Archive for the ‘Capri’ Category

I was cleaning out the pantry recently, and there, in a corner where I haven’t looked for years, was a green 5-liter jug with a plastic cap on it. It brought a smile to my face because although I haven’t seen it in many years, it reminded me of a wonderful trip my wife and I took to Italy when we were still dating.
Our first European trip together was to explore Rome, the Isle of Capri, and the Amalfi coast. We stayed at many wonderful hotels, including an old castle, and we made an effort to sample the local cuisine when possible.
At one of our stops, we walked through a small, quaint village and found a local eatery named Da Roketa (The Rocket.) As I recall, the food was homemade and fantastic, the bread to die for, and the homemade olive oil from the family’s own olive trees something you wanted to drown in.
Much to the surprise of the owners of the restaurant, we asked if we could buy their olive oil to take home to the states with us, and we somehow wound up with this massive 5-liter jug, which we carried with us throughout the rest of our trip.
Although this was after 9/11, the limitations about carrying on liquids had not yet been established, so I ducked taped the plastic cap securely, making sure there’d be no leaks, and I placed the jug in a small duffel bag, cushioned by clothing. I carried that bag right onto the plane!
But first I had to get through security…
Placing my duffel bag on the conveyor belt in Rome as we walked through the x-ray machines, one look at the security agent’s face and it was clear I was going to get pulled side.
The female agent asked me what was in the bag and I matter-of-factly told her: olive oil. She didn’t believe me, so I opened the bag for her and there was my beautiful 5-liter bottle, nestled in some “fragrant” dirty laundry. She looked at it, and her stern look morphed into a smile: “It looked like a bomb on the x-ray screen!”
I explained about the amazing food at Da Roketa, and how we were obsessed with the olive oil. She chuckled, shook her head, and let me zip it up and walk away with it.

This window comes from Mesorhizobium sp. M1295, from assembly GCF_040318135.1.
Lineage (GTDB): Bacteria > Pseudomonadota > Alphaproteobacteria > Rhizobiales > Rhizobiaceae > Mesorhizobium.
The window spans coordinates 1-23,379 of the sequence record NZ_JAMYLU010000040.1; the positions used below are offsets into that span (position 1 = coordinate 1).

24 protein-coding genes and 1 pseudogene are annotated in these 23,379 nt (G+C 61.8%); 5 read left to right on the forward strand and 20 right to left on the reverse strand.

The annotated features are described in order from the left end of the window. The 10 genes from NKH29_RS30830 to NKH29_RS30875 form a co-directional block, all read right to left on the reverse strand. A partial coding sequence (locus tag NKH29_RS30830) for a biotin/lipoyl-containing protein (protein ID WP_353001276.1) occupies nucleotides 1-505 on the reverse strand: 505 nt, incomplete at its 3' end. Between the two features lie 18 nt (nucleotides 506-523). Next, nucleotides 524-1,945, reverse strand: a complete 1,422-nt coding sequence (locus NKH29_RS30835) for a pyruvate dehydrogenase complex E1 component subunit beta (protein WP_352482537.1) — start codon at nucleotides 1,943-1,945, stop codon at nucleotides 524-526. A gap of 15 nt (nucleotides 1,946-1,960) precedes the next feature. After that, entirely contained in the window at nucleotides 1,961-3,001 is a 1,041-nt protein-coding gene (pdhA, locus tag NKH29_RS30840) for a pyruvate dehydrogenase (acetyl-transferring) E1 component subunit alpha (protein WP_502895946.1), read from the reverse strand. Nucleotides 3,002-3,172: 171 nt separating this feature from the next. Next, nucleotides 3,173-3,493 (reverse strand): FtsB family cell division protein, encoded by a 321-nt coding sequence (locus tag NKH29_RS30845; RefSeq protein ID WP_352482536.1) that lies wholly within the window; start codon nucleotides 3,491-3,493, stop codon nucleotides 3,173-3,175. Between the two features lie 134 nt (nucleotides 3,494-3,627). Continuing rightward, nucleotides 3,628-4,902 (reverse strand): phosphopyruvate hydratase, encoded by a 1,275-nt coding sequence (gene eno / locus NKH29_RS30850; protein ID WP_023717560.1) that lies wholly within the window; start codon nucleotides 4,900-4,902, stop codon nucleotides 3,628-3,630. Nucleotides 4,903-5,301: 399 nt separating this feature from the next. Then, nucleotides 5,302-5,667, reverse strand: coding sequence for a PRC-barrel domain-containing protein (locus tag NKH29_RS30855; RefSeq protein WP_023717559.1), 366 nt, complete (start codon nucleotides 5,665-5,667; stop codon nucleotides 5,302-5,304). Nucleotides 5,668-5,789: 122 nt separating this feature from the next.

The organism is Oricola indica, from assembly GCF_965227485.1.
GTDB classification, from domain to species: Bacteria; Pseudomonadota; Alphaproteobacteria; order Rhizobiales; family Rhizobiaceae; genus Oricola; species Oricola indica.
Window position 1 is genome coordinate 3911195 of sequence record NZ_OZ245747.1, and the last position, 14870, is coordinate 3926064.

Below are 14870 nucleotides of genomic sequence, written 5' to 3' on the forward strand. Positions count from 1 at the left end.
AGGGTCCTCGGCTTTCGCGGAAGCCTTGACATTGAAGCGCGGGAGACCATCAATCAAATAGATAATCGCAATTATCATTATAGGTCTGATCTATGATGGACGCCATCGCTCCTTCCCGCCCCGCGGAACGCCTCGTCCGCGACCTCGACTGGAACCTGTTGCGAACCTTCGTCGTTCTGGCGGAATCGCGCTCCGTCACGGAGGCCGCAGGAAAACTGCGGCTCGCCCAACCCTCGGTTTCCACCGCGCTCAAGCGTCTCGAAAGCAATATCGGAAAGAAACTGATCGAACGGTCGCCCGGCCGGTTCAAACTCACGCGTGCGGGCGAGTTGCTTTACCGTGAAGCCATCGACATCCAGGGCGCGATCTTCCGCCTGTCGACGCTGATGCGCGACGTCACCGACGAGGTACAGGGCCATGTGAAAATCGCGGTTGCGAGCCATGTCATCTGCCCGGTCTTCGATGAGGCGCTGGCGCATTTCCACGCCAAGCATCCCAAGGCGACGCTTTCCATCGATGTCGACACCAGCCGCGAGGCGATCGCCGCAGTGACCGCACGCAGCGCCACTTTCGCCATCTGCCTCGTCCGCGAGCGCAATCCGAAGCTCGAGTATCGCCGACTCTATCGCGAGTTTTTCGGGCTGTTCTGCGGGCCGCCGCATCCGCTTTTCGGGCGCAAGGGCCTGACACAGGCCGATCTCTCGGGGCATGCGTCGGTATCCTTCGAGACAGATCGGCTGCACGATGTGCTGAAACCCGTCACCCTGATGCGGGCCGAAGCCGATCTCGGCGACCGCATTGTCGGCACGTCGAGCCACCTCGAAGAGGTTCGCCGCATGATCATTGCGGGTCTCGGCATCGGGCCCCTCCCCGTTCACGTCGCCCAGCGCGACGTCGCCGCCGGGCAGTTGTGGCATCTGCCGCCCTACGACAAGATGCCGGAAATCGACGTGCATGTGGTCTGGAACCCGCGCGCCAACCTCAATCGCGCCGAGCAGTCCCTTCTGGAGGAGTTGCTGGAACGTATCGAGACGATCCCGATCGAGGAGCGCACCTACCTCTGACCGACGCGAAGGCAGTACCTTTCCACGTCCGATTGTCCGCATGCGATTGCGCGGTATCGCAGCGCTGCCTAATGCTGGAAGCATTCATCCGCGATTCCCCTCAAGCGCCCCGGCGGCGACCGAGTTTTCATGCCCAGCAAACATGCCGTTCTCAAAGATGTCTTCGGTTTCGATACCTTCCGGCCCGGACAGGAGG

The rest of our journey, even when we landed at customs in the United States, was uneventful.
I doubt that even now, even if I checked my luggage, I’d be allowed to bring in an un-hermetically sealed container of olive oil into the states the way I did that day.
We used that olive oil every opportunity we had, and yes, we did eventually finish it.
Fast food is a relative term.
What we Americans think of as fast food is not what, say, the Italians think of as fast food. We think of drive-thru burger joints serving greasy, salty and fatty food. Swallow a burger, pop a Crestor. The Italians think fast food is something that simply doesn’t take all day to cook! If you can use the freshest of ingredients, and serve it in the time it takes to sip a half a bottle of wine while chatting with a friend, it’s fast food Italian-style.
Years ago, when my wife and I were visiting the island of Capri in Italy, one of the dishes we enjoyed was an incredibly simple pasta and tomato dish called spaghetti sciue-sciue (pronounced “shwee-shwee.”) We were told that sciue-sciue was loosely translated as “quick-quick,” although a check on the web said that it also translates to “improvisation” in Italian. And though quick it was (that is, by Italian standards), it was one of the most memorable dishes we had on our trip. It could be because of our surroundings: the famous Faraglioni rocks all around us at a small seaside restaurant called Da Luigi ai Faraglioni. We took the small shuttle boat from Marina Piccola, which made its way through those stacks jutting out of the Bay of Naples, and landed at this historic restaurant, built in 1936. People come here not only to dine, but to spend the day sunbathing and swimming. (Check out the amazing photos here. http://www.capri.com/en/c/da-luigi-ai-faraglioni)
So the reason Da Luigi’s sciue-sciue was so amazing certainly was, in part, the location…but it was also very much due to the use of the freshest and best possible ingredients…and they didn’t mess around with them too much.
The best time to make this dish is when tomatoes are at their absolute best in your area. But if you can get your hands on some beautiful cherry tomatoes off-season (they seem to be tastier than larger tomatoes in the winter months), it’s worth having a go at it as well.

 

 1 small can (6 oz.) tomato paste
½ cup extra virgin olive oil
2 hot Italian dried peppers, finely chopped
¼ cup white wine
8 to 10 chopped plum or cherry tomatoes (as ripe as possible)
12 to 15 torn fresh basil leaves
½ stick (4 oz.) unsalted butter
1 ball of fresh mozzarella (about 12 oz.)
1 lb. of spaghetti, or better yet, bucatini (Using GF pasta will keep this whole dish gluten-free)
Sea salt